UCLA Center X education researchers Julie Flapan, Jane Margolis and Jean Ryoo were awarded a four-year $2M National Science Foundation grant to create a Networked Improvement Community (NIC) to scale teacher professional development, build the capacity of education leaders for local implementation, and contribute to the research base on expanding equity-minded computer science (CS) teaching and learning opportunities across the state. California is the sixth largest economy in the world and a “majority minority” state with over 60% of its six million public school students identifying as students of color. The state’s size and diversity require a systemic approach to increasing CS opportunities for low-income students, Latinx, African American and Native American students, English language learners, and students with special needs. The focus of this project is to build leadership capacity to ensure that equity is kept at the core of CS education expansion efforts and to ensure those efforts involve interventions that are scalable and sustainable.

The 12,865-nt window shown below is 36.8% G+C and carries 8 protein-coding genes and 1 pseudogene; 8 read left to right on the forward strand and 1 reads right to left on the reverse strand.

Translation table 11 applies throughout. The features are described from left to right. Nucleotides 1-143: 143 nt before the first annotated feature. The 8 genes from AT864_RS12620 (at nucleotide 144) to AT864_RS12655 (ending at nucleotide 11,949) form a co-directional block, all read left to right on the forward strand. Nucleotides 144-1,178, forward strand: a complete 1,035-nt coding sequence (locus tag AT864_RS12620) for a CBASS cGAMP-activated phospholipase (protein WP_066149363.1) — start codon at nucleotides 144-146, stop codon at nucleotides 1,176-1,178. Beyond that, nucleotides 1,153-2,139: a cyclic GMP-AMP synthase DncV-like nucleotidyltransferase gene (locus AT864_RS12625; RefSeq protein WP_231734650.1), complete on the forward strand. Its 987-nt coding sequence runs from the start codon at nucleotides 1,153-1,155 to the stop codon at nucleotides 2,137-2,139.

CSforCA is a public education campaign of the Alliance for California Computing Education for Students and Schools, advocating for equity and access to meaningful computer science teaching and learning opportunities in California with a focus on inclusion of underrepresented students in computing including girls, low-income students, English learners, and students of color. By 2025, our goal is to ensure that all California students will have access to high-quality computer science education that prepares them for college, careers and community engagement.
The CS Equity Project researchers Julie Flapan, Jean Ryoo, Roxana Hadad, and Paula Nazario were awarded the Siegel Family Endowment grant to work with parents, caregivers, and students to increase demand at the local level to ensure high-quality computer science education is equitably distributed in schools and communities. Parents and students, especially Black, Latinx, Native American, rural and low-income students, can provide the much-need pressure to ensure meaningful, on-the-ground monitoring of the implementation of such policies and holding the system accountable to provide the necessary resources and support to ensure high-quality computer science education is sustainable in the long-term. The purpose of this project is to work with parents, caregivers, and students to 1) understand what they already know and think about the value of learning computer science in schools; 2) articulate what families/communities want their schools, administrators, and educators to do in regards to computer science education; and 3) build their capacity to increase demand at the local level for high-quality computer science access toward improved success for college, careers, and civic participation. Our team is also collaborating with Nicol Howard and team at University of Redlands around this work through a grant from Google CS-ER.